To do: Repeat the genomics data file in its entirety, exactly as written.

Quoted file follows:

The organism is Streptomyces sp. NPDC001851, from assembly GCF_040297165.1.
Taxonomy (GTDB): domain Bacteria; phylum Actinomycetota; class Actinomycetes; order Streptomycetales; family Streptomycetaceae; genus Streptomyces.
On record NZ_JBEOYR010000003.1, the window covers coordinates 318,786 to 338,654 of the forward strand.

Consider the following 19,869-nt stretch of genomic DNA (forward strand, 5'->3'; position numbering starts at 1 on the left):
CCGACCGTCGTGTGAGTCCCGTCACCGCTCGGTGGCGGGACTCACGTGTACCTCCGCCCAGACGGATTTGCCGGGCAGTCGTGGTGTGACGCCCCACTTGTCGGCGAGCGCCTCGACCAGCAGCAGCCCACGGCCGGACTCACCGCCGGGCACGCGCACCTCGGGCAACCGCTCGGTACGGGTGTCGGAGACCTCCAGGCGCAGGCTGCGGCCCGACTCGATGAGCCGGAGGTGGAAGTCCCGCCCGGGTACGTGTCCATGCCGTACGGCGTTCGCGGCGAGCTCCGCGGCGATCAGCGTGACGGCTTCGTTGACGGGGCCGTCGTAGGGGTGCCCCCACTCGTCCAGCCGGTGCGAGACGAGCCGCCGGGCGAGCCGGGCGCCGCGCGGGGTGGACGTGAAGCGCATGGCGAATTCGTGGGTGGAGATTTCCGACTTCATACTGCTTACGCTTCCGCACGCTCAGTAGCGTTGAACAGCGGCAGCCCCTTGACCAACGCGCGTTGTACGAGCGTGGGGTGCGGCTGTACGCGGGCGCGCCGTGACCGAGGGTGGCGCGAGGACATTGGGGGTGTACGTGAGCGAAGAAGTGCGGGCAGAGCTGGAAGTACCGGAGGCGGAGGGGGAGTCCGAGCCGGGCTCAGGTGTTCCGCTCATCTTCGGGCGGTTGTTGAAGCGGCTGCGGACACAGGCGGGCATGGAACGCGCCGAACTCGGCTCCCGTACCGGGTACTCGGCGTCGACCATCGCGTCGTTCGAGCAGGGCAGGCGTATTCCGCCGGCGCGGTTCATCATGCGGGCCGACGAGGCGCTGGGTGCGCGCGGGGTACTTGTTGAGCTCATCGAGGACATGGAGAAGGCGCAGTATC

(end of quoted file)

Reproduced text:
The organism is Streptomyces sp. NPDC001851, from assembly GCF_040297165.1.
Taxonomy (GTDB): domain Bacteria; phylum Actinomycetota; class Actinomycetes; order Streptomycetales; family Streptomycetaceae; genus Streptomyces.
On record NZ_JBEOYR010000003.1, the window covers coordinates 318,786 to 338,654 of the forward strand.

Consider the following 19,869-nt stretch of genomic DNA (forward strand, 5'->3'; position numbering starts at 1 on the left):
CCGACCGTCGTGTGAGTCCCGTCACCGCTCGGTGGCGGGACTCACGTGTACCTCCGCCCAGACGGATTTGCCGGGCAGTCGTGGTGTGACGCCCCACTTGTCGGCGAGCGCCTCGACCAGCAGCAGCCCACGGCCGGACTCACCGCCGGGCACGCGCACCTCGGGCAACCGCTCGGTACGGGTGTCGGAGACCTCCAGGCGCAGGCTGCGGCCCGACTCGATGAGCCGGAGGTGGAAGTCCCGCCCGGGTACGTGTCCATGCCGTACGGCGTTCGCGGCGAGCTCCGCGGCGATCAGCGTGACGGCTTCGTTGACGGGGCCGTCGTAGGGGTGCCCCCACTCGTCCAGCCGGTGCGAGACGAGCCGCCGGGCGAGCCGGGCGCCGCGCGGGGTGGACGTGAAGCGCATGGCGAATTCGTGGGTGGAGATTTCCGACTTCATACTGCTTACGCTTCCGCACGCTCAGTAGCGTTGAACAGCGGCAGCCCCTTGACCAACGCGCGTTGTACGAGCGTGGGGTGCGGCTGTACGCGGGCGCGCCGTGACCGAGGGTGGCGCGAGGACATTGGGGGTGTACGTGAGCGAAGAAGTGCGGGCAGAGCTGGAAGTACCGGAGGCGGAGGGGGAGTCCGAGCCGGGCTCAGGTGTTCCGCTCATCTTCGGGCGGTTGTTGAAGCGGCTGCGGACACAGGCGGGCATGGAACGCGCCGAACTCGGCTCCCGTACCGGGTACTCGGCGTCGACCATCGCGTCGTTCGAGCAGGGCAGGCGTATTCCGCCGGCGCGGTTCATCATGCGGGCCGACGAGGCGCTGGGTGCGCGCGGGGTACTTGTTGAGCTCATCGAGGACATGGAGAAGGCGCAGTATC